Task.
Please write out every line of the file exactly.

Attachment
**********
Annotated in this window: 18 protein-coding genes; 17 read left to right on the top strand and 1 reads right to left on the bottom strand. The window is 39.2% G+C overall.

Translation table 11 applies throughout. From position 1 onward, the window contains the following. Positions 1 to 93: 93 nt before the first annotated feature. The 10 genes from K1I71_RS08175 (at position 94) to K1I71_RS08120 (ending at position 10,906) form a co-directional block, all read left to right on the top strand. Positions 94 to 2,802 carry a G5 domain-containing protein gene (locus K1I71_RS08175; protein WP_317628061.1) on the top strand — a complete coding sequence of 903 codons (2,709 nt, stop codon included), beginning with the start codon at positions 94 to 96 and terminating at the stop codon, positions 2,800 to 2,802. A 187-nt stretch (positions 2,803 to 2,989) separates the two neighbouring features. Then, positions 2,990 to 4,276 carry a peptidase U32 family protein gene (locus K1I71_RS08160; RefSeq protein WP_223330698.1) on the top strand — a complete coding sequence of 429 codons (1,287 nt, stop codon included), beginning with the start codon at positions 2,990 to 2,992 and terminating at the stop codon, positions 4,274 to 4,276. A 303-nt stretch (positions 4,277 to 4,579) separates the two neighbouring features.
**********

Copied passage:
Annotated in this window: 18 protein-coding genes; 17 read left to right on the top strand and 1 reads right to left on the bottom strand. The window is 39.2% G+C overall.

Translation table 11 applies throughout. From position 1 onward, the window contains the following. Positions 1 to 93: 93 nt before the first annotated feature. The 10 genes from K1I71_RS08175 (at position 94) to K1I71_RS08120 (ending at position 10,906) form a co-directional block, all read left to right on the top strand. Positions 94 to 2,802 carry a G5 domain-containing protein gene (locus K1I71_RS08175; protein WP_317628061.1) on the top strand — a complete coding sequence of 903 codons (2,709 nt, stop codon included), beginning with the start codon at positions 94 to 96 and terminating at the stop codon, positions 2,800 to 2,802. A 187-nt stretch (positions 2,803 to 2,989) separates the two neighbouring features. Then, positions 2,990 to 4,276 carry a peptidase U32 family protein gene (locus K1I71_RS08160; RefSeq protein WP_223330698.1) on the top strand — a complete coding sequence of 429 codons (1,287 nt, stop codon included), beginning with the start codon at positions 2,990 to 2,992 and terminating at the stop codon, positions 4,274 to 4,276. A 303-nt stretch (positions 4,277 to 4,579) separates the two neighbouring features.